The Baltimore Orioles have lived and died by the home run all season long. But for the last four series, home runs seem to be the only way they can score runs.
When the O’s departed Baltimore on Aug. 26 to play the Boston Red Sox, they were about to begin one of the most critical stretches of their season schedule. Unfortunately for the Orioles, that was also about the time hits with runners in scoring position begun eluding them.
The O’s went 3-19 in the series with RISP. When they traveled to New York to play the Yankees, things improved slightly as they managed seven hits in 19 opportunities. Then the Birds took a step backward in Cleveland against the Indians managing just four hits in 17 at-bats with RISP. In their latest series against the Chicago White Sox, the O’s were 3-37 with RISP.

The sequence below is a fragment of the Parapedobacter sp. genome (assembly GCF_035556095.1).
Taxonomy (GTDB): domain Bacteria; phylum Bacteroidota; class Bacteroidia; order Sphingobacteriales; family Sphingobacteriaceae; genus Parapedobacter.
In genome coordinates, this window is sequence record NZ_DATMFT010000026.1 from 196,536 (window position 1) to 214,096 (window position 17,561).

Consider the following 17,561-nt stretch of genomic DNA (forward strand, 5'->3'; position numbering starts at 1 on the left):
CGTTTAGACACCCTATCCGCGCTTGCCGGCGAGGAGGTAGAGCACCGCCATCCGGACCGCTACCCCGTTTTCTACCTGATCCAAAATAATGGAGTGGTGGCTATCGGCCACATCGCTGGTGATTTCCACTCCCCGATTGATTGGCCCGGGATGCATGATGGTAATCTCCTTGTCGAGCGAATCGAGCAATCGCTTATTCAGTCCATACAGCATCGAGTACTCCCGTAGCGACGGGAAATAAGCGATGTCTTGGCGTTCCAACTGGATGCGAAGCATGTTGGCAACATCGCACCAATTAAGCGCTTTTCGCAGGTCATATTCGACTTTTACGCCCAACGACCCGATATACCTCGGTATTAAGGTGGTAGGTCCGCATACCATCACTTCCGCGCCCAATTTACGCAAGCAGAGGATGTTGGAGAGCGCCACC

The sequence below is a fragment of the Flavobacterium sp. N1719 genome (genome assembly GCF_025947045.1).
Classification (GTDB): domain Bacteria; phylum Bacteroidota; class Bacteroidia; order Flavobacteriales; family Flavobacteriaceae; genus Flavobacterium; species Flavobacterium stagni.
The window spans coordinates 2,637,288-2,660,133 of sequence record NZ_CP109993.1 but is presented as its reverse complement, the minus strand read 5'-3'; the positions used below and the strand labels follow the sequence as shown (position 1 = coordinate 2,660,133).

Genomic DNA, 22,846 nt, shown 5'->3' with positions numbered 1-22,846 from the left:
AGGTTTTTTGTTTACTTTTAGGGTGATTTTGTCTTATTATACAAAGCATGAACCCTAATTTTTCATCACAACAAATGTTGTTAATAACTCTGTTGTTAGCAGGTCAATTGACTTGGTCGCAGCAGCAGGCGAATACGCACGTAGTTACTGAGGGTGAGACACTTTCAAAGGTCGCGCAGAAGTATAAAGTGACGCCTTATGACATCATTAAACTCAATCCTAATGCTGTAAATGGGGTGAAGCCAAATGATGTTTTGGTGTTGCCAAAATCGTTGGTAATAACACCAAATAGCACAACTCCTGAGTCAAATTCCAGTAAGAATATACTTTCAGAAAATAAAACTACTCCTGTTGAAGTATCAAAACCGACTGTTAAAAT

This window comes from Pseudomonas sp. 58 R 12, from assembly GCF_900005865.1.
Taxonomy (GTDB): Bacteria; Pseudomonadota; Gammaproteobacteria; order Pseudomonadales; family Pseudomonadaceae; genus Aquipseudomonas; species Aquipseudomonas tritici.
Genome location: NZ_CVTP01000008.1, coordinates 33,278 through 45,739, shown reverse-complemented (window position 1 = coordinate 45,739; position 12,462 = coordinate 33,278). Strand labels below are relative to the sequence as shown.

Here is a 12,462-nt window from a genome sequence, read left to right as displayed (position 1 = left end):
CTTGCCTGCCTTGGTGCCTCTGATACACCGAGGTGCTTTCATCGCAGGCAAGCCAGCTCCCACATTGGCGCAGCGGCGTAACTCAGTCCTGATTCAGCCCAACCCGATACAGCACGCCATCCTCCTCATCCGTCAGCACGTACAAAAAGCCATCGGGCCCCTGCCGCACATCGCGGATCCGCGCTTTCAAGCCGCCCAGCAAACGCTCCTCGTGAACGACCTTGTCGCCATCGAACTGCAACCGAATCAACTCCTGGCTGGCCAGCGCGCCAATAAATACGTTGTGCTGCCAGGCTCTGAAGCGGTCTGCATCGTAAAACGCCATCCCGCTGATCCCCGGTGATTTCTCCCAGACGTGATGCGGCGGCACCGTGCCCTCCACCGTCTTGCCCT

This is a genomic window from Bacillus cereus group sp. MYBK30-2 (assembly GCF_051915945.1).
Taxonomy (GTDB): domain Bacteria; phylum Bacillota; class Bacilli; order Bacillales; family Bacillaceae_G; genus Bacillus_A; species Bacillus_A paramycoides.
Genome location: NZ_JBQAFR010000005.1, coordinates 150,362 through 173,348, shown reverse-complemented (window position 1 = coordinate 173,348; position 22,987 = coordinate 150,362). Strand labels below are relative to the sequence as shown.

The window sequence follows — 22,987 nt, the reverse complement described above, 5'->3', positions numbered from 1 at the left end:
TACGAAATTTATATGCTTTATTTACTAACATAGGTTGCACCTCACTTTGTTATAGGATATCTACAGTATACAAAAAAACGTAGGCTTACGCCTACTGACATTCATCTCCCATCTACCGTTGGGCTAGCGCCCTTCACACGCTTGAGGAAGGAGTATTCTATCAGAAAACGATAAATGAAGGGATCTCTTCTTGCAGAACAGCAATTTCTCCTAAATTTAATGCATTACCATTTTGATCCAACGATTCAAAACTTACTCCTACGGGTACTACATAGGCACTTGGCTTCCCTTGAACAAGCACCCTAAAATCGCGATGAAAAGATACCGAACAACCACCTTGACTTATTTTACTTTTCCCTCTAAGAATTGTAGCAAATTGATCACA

To summarize, in 13 games the Orioles were 17/102 with RISP. That’s a .167 average, nearly 100 points off the team’s .263 average.
From the top of the fourth on Sept. 2 through the bottom of the fifth on Sept. 6, all 15 Oriole runs were via the home run — the Orioles continue to lead the majors in home runs with 193.
Luckily for the Orioles they still managed to win some games despite not getting timely hits. After a miserable 3-6 road trip, the O’s returned home to take three of four games from the White Sox.
The remainder of their regular season will be against division foes, including four games against the Yankees beginning on Monday.
“You won’t have to do as much scoreboard watching as some people normally do,” said Orioles manager Buck Showalter following Sunday’s, 4-2, loss. “It will be right in front of you.”
The Orioles will also play the Red Sox another six times and the Tampa Bay Rays another four games.
Currently, the Orioles trail the Red Sox by 9.5 games in the American League East and the Rays by two games for the second spot in the AL Wild Card.